Sheriff’s Meadow Foundation celebrates (almost) 60 years at annual gala

Melissa Moore, wife of Sheriff's Meadow executive director, Adam Moore, and outgoing board president Chris Alley. – Jamie Kageleiry (Stringfellow)

Sixty years ago this summer, Henry Beetle Hough, former owner of the Vineyard Gazette, and his wife, Elizabeth Bowie Hough, set out to conserve a piece of land called Sheriff’s Meadow, adjacent to their Edgartown property. The following year, he would found Sheriff’s Meadow Foundation, to conserve parcels of land that no other organizations at the time would consider.

On Monday night, under tents and twinkling lights at Flat Point Farm in West Tisbury, 440 donors, board members and other Vineyarders celebrated the “Island’s local land trust,” which now protects 3,000 acres of Vineyard land,

After a cocktail reception, Adam Moore, executive director of Sheriff’s Meadow, introduced Arnie Fischer, the owner of Flat Point Farm with his sister, Eleanor Neubert. Mr. Fischer told the crowd how happy he was to share such a special spot with them. His father, Arnold Fischer Sr., bought the farm — 120 acres and then called “Loggerhead Point” — in 1939 from Jim and Prudy Look. “Back then you couldn’t give this land away,” Mr. Fischer said. The Looks raised foster children, and each one of them turned down the chance to take over the farm. “Who’d want to live way down here?” Mr. Fischer asked, gesturing to the sweeping land overlooking the Tisbury Great Pond. The farm sat vacant during the Depression until Mr. Fischer’s father bought it. By 1945, he’d married Priscilla, who would become the principal of the West Tisbury school. The Fischers would have five children — Arnold and four sisters.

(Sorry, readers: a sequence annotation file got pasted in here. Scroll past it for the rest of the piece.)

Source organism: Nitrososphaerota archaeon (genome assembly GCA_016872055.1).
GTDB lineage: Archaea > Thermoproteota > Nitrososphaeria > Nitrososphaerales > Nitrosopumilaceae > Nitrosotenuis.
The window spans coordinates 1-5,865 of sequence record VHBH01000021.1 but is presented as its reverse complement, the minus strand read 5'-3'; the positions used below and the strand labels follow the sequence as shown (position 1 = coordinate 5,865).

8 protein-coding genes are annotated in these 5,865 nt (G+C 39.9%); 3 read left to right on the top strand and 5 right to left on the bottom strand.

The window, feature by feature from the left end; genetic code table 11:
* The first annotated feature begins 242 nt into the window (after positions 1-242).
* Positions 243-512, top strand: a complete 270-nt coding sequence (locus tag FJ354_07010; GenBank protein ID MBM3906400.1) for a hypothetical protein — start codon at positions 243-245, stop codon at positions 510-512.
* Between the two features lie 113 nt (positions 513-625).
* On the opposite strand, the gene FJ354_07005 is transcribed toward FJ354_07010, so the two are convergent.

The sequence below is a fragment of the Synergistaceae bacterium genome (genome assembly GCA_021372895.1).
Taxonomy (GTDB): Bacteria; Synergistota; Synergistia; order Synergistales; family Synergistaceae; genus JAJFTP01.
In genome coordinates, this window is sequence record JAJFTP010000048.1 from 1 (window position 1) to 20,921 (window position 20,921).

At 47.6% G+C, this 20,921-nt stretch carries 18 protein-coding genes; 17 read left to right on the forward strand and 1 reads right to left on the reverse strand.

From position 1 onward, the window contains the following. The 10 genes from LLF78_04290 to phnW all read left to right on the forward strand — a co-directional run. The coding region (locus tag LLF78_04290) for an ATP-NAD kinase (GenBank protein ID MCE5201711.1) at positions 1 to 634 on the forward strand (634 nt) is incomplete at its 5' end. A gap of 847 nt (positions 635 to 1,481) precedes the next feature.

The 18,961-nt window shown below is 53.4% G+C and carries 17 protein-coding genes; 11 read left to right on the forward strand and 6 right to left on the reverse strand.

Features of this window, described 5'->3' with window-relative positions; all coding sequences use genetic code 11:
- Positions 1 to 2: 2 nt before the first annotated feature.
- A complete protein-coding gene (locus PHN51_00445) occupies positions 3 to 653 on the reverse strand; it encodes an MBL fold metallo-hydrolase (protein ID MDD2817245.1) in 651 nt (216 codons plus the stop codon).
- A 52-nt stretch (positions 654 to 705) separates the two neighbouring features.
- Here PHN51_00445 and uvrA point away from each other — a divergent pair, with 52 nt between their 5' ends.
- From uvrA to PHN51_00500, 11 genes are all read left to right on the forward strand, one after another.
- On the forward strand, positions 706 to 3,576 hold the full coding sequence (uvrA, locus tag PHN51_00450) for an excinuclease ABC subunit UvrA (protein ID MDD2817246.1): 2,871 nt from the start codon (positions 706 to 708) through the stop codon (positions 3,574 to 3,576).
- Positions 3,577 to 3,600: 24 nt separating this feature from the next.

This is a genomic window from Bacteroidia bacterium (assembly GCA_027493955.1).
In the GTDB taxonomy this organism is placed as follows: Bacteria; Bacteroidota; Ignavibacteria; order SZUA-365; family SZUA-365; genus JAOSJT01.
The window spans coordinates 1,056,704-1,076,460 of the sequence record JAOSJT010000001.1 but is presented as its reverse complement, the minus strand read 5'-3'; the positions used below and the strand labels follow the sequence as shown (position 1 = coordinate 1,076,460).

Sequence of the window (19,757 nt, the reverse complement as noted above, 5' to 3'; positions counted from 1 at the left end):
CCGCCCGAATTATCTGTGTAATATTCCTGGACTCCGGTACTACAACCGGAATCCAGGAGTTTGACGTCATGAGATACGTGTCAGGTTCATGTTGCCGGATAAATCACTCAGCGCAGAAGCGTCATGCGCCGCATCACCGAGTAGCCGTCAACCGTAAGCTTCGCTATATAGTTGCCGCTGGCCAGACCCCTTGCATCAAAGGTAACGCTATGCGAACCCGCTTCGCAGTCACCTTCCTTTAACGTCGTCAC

Now 12 family members live year round on the farm, including Mr. Fischer’s daughter, Emily, who with her husband Doug Brush, raises goats and sells soaps and lotions made from their milk at the Farmers Market.

In 2013, the family donated 13 acres to the Land Bank, and protected another 25. A trail easement allows hikers to walk a two-mile loop around Flat Point, which Mr. Fischer invited people to use.

“We share a passion for protecting special places on Martha’s Vineyard,” Mr. Fischer said. Mr. Moore addressed the crowd then, thanking outgoing board president Chris Alley: “I can’t think of anyone who knows more people or more properties than Chris Alley. Whatever it is, Chris can do it.”

Sheriff’s Meadow has recently added land in Aquinnah, Mr. Moore said, that abuts land on the beach the organization already owned. They will be obtaining permits and laying out a new trail.

Mr. Moore introduced incoming board president Brien O’Brien, who shared Mr. Moore’s advice about giving speeches: “Don’t drink anything until after your speech, keep it short, and don’t talk about politics.” Mr. O’Brien asked the crowd to think back on their first experience of Martha’s Vineyard. “I left my dorm room at Boston College one day, and hitchhiked to Woods Hole with some friends,” he said of his first, memorable trip to the Island. They hitched up to the Allen Farm and found the No Nukes concert, and listened to Carly Simon and, he said, “I realized I was in one of the most special places on earth. I never thought it would become the center of my family and friends for 40 years. Our relationship with the land keeps us coming back”

More than 400 donors, volunteers and board members attended the Sheriff’s Meadow Foundation annual gala at Flat Point Farm on Monday. — Jamie Stringfellow

He urged audience members to say “thank you” to the Island. “Go walk a trail,” he suggested.

For more information on Sheriff’s Meadow, visit